10 The Persistence of Memory

The Persistence of Memory

My waitress was a petite young woman with a pixie nose, sun-freckled cheeks, and bushy copper-colored hair. I grabbed two crayons from their holder between the salt and pepper shakers and started to sketch her on the butcher paper tablecloth. I can't draw; words are my medium. But I had captured the color of her hair. I looked at the two crayons I had picked: "rose" and "brown." Back in the museum, I had spied a particularly lovely Whistler painting titled A Study in Rose and Brown. The title was a pun by Whistler on the name of the model, Rosie Rendell, and the painting's predominant color. The project was creating startling coincidences.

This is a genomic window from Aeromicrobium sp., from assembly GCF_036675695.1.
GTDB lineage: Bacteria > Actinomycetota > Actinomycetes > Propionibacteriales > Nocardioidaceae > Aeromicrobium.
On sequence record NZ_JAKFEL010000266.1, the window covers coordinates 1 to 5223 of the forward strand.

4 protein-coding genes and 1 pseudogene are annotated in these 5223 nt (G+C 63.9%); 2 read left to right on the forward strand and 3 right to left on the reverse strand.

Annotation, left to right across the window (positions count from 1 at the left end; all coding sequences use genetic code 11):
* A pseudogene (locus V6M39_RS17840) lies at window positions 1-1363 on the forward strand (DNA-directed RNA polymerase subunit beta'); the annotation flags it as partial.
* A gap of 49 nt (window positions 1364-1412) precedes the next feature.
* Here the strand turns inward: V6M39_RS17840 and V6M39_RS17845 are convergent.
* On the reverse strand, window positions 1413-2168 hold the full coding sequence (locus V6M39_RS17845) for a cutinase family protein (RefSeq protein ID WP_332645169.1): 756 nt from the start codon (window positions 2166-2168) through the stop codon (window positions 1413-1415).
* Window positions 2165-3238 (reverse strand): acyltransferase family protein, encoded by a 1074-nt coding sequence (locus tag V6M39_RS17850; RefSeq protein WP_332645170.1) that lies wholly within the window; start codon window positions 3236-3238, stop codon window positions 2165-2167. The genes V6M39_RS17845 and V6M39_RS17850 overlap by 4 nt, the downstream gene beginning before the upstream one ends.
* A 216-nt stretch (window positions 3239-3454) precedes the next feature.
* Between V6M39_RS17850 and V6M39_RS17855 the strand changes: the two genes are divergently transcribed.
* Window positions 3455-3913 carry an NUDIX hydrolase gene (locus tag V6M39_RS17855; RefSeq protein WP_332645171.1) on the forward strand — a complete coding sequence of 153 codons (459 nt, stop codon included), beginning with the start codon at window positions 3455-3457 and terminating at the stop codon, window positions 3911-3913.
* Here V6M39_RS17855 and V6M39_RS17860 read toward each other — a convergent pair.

I went upstairs to my room, which had a Formica dresser and boxy bed, both bolted through industrial carpet onto the floor. Above the bed was a poster reproduction of a painting by Henri de Toulouse-Lautrec, giving the room a frisson of high art. I opened the curtains onto the endless asphalt parking lot of the 24-hour supermarket across the way. The lot's mercury lamps flooded through my hotel room window to radiate me, a lone traveler staring out the window of a nondescript hotel room. I wasn't just studying Hopper paintings. I was living in them.

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